We have the use of tags to adjust the front as well.  Some tags we use are Shade, Base, Over and Nose.  Shade puts the weak side DT in a weak shade.  Nose puts the weak side shade in a zero technique (he still has weak A gap).  Base tells us to call the front to the offset RB.  Over tells our players to align in the under front.  I'm a word association guy and I can tell you this, probably less than 10 percent of your players know what the under front is.  So calling it "under" may make you look cool in the clinic circles, it's going to get blank stares from your players on the gridiron.  The "O" in Over is associated with "opposite" (I don't use the word opposite as it is lengthy).  This tells the strong side tackle to align in a one technique and the weak DT to align in a three technique.  If you want the under front with a shaded nose, then simply call Over Shade (the actual call would 45 Over Shade).  I also use field and boundary tags as well to set the front to the wide or short side of the field.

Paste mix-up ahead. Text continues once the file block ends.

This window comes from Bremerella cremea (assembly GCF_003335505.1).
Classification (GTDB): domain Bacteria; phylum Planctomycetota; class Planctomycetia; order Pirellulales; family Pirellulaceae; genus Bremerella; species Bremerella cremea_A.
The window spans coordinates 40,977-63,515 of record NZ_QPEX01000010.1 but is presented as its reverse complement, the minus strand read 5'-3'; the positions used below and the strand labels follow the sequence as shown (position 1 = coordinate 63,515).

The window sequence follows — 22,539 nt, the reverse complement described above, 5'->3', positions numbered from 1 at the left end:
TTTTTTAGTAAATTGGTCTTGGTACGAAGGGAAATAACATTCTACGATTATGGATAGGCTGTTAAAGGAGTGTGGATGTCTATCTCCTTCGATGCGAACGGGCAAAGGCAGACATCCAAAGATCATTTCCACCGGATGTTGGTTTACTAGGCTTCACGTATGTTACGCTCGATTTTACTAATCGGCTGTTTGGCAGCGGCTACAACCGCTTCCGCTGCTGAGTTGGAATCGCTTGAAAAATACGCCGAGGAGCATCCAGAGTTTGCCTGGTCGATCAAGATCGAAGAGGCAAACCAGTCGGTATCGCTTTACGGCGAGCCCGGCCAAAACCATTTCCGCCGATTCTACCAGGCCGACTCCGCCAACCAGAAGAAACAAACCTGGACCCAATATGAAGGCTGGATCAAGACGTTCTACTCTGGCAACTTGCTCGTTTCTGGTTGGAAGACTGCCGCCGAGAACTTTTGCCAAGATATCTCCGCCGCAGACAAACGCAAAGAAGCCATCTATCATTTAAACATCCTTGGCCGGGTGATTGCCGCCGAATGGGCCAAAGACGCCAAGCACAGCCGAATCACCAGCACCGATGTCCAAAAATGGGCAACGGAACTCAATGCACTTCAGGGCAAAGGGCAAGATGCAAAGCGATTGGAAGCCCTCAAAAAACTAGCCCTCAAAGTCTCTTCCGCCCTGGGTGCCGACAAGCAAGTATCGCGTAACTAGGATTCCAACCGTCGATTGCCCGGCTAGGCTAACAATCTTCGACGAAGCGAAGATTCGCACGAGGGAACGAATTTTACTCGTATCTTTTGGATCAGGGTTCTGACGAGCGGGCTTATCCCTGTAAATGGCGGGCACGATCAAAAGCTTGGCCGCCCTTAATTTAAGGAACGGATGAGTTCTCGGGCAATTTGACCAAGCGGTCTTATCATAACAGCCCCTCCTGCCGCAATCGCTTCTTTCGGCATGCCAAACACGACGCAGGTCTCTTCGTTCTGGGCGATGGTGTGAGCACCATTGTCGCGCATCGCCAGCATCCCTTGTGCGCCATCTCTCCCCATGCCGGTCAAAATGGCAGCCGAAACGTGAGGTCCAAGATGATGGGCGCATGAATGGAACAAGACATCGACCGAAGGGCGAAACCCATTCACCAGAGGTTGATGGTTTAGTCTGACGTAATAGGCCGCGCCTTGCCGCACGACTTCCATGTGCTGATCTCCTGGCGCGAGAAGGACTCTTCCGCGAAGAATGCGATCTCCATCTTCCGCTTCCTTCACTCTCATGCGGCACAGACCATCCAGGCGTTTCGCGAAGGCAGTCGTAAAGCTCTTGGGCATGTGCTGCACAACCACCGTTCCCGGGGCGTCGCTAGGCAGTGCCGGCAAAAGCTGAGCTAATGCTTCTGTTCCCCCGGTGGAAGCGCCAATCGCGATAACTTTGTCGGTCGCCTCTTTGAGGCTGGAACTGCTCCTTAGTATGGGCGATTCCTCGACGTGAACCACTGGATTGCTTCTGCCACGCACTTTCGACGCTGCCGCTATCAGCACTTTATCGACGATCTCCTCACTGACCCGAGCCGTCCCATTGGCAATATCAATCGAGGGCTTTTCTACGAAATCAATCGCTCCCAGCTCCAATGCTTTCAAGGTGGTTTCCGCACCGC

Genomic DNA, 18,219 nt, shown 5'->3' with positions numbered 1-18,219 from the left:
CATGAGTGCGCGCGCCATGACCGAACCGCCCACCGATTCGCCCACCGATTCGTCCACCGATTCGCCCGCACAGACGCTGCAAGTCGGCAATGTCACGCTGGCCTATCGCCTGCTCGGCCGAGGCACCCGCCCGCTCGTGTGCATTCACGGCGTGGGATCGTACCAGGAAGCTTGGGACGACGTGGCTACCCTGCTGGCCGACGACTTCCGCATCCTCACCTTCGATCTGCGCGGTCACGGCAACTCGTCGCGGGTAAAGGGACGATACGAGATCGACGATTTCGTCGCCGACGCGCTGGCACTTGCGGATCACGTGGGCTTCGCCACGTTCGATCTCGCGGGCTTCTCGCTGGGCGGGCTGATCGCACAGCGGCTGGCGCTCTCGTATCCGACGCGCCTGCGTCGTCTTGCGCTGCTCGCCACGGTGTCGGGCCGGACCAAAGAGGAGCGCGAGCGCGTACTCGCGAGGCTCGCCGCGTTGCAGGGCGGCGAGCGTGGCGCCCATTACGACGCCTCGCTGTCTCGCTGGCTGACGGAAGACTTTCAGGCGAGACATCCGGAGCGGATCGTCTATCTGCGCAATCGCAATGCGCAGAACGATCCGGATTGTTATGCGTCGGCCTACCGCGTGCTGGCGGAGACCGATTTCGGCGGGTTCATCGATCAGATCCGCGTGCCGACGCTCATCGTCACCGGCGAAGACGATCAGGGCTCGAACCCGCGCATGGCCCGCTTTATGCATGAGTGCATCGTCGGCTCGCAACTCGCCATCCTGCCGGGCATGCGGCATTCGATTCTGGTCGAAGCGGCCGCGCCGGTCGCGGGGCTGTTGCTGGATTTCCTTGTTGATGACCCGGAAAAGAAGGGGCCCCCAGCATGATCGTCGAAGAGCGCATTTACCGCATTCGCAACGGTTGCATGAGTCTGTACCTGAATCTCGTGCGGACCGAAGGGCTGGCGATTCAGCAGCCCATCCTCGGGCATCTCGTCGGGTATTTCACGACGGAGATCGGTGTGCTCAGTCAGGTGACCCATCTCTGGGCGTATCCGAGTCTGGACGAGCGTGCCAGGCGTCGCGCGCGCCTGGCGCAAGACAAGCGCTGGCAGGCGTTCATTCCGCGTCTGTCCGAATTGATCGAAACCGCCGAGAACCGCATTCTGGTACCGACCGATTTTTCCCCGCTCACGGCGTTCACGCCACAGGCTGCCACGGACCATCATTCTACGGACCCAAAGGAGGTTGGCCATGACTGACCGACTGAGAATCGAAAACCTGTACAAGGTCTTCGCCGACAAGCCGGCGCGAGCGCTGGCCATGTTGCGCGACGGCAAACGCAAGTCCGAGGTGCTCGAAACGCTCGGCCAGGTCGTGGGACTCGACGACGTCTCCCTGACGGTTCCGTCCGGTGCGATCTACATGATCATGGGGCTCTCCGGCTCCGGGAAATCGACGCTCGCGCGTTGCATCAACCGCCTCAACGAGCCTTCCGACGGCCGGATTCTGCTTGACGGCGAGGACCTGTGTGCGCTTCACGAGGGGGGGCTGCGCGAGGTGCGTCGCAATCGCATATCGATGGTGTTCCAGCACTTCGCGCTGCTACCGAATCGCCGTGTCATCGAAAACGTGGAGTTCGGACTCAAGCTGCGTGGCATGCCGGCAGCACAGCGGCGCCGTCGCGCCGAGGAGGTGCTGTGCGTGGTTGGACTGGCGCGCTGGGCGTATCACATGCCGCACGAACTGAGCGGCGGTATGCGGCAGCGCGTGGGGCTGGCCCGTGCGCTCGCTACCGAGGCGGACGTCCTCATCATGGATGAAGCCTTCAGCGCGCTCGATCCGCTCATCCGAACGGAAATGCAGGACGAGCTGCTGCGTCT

Now, to get into a three man front, we work very similarly but have rules about who becomes, what I call, our "Backer" position (3-4 purists would call this the "Buck").  For our three down look, we can slide the front either weak or strong depending on the ability of the DE that has to play the Backer position.  Our base rule is to slide the front weak to where the weak DE is the Backer, the weak DT becomes, what the 3-4 guys would call their DE.  The strong DT becomes the Nose and the strong DE, is still just that, the strong DE.  I've done three down fronts as both a sub package where a DE or DT came off the field or I've simply stayed with the regular 11 I started the game with.  This is a personal preference for me, and is based on what I have at each position, year to year.  I like consistency, so I try to stay with the same 11, but I'm also not one to put a round peg into a square hole.

We can vary our 30 fronts by simply calling "30", which tells our front guys to align shaded if there is a tight end(five strong, shade strong, 4I weak), or in a 5,0,5 look if there is no tight end (TE).  If we want to set our guys, we do it similar to our 40 fronts.  Available calls are 33, 34, 34I, and 35.  When called, the DL who is the nose, will align in a zero technique, unless otherwise instructed via the game plan.  These front variations are illustrated below.